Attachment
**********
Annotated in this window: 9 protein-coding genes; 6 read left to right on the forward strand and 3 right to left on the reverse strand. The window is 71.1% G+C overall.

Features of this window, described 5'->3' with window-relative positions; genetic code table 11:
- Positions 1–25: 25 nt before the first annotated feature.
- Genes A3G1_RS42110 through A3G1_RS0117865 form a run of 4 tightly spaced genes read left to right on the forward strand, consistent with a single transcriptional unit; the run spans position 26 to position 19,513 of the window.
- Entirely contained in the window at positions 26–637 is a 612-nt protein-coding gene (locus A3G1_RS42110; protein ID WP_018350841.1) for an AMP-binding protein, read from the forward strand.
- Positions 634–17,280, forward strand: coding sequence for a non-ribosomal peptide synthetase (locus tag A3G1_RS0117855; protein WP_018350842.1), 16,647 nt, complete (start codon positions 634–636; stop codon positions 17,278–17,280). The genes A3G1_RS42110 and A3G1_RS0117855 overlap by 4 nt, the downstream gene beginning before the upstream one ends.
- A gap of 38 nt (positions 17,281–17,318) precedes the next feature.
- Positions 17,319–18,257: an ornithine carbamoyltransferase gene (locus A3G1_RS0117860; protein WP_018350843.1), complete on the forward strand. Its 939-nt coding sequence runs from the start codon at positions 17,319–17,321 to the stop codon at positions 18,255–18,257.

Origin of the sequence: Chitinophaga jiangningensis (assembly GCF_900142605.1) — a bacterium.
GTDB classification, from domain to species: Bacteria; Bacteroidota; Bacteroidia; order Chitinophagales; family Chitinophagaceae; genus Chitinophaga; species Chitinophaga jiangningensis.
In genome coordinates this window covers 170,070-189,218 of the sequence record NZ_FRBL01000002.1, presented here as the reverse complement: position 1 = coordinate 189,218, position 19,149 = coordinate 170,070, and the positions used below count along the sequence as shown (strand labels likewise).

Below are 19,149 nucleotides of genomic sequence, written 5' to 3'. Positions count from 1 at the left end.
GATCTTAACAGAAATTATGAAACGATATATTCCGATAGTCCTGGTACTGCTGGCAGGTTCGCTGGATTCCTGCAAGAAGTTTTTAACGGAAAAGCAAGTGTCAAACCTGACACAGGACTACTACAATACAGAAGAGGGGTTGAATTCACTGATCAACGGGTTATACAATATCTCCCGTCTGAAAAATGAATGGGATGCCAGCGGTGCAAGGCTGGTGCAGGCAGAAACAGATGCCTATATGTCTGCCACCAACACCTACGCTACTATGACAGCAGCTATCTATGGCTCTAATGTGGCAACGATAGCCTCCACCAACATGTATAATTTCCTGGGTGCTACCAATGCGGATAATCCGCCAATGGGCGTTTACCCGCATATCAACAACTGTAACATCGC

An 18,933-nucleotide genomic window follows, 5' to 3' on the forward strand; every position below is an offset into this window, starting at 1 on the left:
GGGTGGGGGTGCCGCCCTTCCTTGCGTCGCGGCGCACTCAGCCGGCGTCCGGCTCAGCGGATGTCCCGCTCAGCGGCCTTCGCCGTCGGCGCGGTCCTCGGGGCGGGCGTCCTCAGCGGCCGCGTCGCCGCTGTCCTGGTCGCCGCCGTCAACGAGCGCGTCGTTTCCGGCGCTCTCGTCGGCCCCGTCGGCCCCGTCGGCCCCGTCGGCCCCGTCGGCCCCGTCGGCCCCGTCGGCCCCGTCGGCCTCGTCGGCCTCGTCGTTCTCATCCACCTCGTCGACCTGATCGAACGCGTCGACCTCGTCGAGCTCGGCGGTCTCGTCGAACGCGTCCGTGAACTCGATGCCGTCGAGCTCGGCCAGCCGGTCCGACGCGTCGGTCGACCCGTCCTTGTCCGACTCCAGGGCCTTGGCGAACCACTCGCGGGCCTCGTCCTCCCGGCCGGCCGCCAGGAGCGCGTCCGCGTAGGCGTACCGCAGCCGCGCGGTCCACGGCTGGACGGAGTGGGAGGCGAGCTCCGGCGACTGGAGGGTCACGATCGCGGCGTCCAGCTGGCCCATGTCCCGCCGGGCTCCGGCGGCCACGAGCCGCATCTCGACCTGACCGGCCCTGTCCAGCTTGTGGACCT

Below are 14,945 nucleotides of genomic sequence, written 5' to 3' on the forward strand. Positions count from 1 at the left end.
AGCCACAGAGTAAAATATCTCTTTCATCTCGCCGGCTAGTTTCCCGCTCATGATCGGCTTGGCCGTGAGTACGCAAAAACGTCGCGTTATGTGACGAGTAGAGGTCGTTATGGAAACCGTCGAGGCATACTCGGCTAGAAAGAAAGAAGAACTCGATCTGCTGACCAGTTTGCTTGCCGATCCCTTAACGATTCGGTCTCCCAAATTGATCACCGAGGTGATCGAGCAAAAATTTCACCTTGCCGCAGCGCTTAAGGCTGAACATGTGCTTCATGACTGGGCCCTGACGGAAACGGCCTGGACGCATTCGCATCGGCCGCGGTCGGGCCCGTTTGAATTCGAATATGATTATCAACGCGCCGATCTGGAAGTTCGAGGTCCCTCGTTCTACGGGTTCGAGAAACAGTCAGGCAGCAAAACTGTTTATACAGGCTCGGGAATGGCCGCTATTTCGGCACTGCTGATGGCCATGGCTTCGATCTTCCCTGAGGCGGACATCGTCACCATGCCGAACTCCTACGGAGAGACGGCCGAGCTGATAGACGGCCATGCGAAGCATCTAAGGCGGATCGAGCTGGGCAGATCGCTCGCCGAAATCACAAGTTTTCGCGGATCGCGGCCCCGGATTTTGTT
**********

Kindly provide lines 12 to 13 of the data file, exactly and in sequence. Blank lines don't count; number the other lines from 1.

Below are 19,149 nucleotides of genomic sequence, written 5' to 3'. Positions count from 1 at the left end.
GATCTTAACAGAAATTATGAAACGATATATTCCGATAGTCCTGGTACTGCTGGCAGGTTCGCTGGATTCCTGCAAGAAGTTTTTAACGGAAAAGCAAGTGTCAAACCTGACACAGGACTACTACAATACAGAAGAGGGGTTGAATTCACTGATCAACGGGTTATACAATATCTCCCGTCTGAAAAATGAATGGGATGCCAGCGGTGCAAGGCTGGTGCAGGCAGAAACAGATGCCTATATGTCTGCCACCAACACCTACGCTACTATGACAGCAGCTATCTATGGCTCTAATGTGGCAACGATAGCCTCCACCAACATGTATAATTTCCTGGGTGCTACCAATGCGGATAATCCGCCAATGGGCGTTTACCCGCATATCAACAACTGTAACATCGC